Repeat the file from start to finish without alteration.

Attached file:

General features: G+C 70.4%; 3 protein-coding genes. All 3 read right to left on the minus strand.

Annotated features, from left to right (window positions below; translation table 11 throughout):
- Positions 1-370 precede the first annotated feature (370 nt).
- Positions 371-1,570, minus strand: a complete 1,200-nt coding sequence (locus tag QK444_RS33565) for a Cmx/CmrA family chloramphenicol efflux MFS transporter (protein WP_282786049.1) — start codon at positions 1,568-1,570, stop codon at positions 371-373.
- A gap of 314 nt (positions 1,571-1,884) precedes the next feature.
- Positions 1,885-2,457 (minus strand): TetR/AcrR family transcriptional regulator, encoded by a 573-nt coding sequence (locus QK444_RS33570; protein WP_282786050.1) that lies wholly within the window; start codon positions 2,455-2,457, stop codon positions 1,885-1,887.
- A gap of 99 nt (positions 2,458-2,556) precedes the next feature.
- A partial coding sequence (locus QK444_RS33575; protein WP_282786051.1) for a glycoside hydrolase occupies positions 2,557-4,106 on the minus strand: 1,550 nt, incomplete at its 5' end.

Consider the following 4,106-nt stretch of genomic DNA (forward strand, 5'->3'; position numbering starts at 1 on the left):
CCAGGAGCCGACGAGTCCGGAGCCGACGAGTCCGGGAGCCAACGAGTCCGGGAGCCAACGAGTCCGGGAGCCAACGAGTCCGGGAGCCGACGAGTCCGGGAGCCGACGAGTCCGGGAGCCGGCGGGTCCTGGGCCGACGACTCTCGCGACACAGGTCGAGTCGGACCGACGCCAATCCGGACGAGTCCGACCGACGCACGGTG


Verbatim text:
General features: G+C 70.4%; 3 protein-coding genes. All 3 read right to left on the minus strand.

Annotated features, from left to right (window positions below; translation table 11 throughout):
- Positions 1-370 precede the first annotated feature (370 nt).
- Positions 371-1,570, minus strand: a complete 1,200-nt coding sequence (locus tag QK444_RS33565) for a Cmx/CmrA family chloramphenicol efflux MFS transporter (protein WP_282786049.1) — start codon at positions 1,568-1,570, stop codon at positions 371-373.
- A gap of 314 nt (positions 1,571-1,884) precedes the next feature.
- Positions 1,885-2,457 (minus strand): TetR/AcrR family transcriptional regulator, encoded by a 573-nt coding sequence (locus QK444_RS33570; protein WP_282786050.1) that lies wholly within the window; start codon positions 2,455-2,457, stop codon positions 1,885-1,887.
- A gap of 99 nt (positions 2,458-2,556) precedes the next feature.
- A partial coding sequence (locus QK444_RS33575; protein WP_282786051.1) for a glycoside hydrolase occupies positions 2,557-4,106 on the minus strand: 1,550 nt, incomplete at its 5' end.

Consider the following 4,106-nt stretch of genomic DNA (forward strand, 5'->3'; position numbering starts at 1 on the left):
CCAGGAGCCGACGAGTCCGGAGCCGACGAGTCCGGGAGCCAACGAGTCCGGGAGCCAACGAGTCCGGGAGCCAACGAGTCCGGGAGCCGACGAGTCCGGGAGCCGACGAGTCCGGGAGCCGGCGGGTCCTGGGCCGACGACTCTCGCGACACAGGTCGAGTCGGACCGACGCCAATCCGGACGAGTCCGACCGACGCACGGTG